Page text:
Vervet Monkeys at Lake Nakuru National Park in Kenya: A Photographic Essay
T he vervet monkeys at Lake Nakuru National Park in Kenya were cavorting in the trees, doing what monkeys typically do.
The small omnivorous primates are common in eastern Africa. Their diets consist of leaves, young shoots and other vegetation; but they have been known to also consume baby birds, insects, small mammals and eggs.
Classified as a medium-sized to large-sized monkey, the vervet monkey can weigh anywhere between seven pounds to as heavy as 17 pounds.
Vervet monkeys can live in acacia forests, woodlands and savannah along streams, rivers, and lakes — and in mountain areas up to a maximum height of approximately 13,000 feet — yet they typically do not inhabit deserts or rain forests.
Groups of vervet monkeys are called troops, which usually consist of anywhere between ten through 50 individual members — mainly adult females and their immature offspring.
“There is a strict social hierarchy among troop members”, according to the African Wildlife Foundation. “Males transfer troops at least once in their lifetime, beginning at puberty. This is a dangerous process, not only because of the predators they may encounter in transit, but also because troops dislike immigrants.”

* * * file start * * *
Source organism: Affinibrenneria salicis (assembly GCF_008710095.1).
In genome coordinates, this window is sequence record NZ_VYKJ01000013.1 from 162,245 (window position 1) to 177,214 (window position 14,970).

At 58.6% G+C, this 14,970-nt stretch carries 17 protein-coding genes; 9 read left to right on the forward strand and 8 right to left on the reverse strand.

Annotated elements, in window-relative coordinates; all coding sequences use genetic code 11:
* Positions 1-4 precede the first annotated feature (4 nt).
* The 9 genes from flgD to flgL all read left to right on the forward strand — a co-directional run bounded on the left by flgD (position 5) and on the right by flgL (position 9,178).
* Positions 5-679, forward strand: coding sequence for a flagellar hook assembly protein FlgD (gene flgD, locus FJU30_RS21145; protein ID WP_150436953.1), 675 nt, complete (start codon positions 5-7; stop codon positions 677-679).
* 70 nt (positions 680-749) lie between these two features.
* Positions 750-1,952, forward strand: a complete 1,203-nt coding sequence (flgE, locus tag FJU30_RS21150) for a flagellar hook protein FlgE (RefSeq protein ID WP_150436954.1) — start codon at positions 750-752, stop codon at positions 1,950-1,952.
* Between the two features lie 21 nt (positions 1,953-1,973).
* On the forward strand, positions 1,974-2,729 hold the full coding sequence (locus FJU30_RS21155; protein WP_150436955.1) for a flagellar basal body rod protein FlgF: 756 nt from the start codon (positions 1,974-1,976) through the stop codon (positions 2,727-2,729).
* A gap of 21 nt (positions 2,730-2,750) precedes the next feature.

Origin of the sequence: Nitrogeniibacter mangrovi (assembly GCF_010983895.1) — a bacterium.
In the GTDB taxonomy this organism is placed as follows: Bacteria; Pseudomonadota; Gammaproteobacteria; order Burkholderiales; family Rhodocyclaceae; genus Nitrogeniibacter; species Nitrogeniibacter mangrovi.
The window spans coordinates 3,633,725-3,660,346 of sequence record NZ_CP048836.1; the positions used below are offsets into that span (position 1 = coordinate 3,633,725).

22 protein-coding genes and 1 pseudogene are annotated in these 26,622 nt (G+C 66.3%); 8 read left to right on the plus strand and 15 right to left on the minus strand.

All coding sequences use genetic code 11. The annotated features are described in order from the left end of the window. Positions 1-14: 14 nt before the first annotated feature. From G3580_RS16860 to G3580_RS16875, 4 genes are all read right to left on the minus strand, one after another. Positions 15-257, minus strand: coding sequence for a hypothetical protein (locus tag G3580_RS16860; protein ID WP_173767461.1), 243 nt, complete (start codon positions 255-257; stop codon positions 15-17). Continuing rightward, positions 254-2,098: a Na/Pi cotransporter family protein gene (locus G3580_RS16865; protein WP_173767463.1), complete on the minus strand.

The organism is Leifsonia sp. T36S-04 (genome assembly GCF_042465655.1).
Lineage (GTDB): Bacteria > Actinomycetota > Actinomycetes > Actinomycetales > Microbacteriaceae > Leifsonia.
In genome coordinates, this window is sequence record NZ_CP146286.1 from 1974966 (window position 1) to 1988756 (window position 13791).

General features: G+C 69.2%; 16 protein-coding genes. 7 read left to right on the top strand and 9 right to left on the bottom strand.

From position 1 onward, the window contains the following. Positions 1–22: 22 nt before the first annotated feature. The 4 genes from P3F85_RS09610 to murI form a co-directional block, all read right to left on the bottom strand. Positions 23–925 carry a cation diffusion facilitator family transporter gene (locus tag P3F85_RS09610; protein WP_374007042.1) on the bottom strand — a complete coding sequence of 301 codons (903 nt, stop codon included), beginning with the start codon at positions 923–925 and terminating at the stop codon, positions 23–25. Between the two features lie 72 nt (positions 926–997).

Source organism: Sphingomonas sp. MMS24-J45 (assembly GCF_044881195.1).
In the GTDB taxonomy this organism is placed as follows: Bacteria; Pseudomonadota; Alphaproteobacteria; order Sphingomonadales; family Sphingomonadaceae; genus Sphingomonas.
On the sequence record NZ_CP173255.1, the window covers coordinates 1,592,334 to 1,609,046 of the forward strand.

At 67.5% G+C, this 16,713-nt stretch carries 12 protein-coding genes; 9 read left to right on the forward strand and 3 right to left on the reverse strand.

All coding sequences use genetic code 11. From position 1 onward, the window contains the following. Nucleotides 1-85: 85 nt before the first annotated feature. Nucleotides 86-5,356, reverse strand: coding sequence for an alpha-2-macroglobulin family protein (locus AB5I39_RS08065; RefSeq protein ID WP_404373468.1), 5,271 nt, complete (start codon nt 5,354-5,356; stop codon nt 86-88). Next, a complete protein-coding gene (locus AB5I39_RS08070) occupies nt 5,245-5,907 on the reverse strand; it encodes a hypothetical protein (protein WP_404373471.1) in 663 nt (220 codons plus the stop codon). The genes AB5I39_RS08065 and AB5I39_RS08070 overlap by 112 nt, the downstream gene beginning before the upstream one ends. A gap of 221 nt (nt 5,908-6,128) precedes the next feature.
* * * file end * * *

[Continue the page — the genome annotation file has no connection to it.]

Predators of vervet monkeys include eagles and leopards — which I find quite ironic, as here were all of these vervet monkeys; and yet leopards were the only major animal which I did not witness for myself while on safari in Kenya…
…but the vervet monkeys I saw did not seem to be concerned about any predators, as they seemed to be carefree as they were swinging around with each other and climbing trees.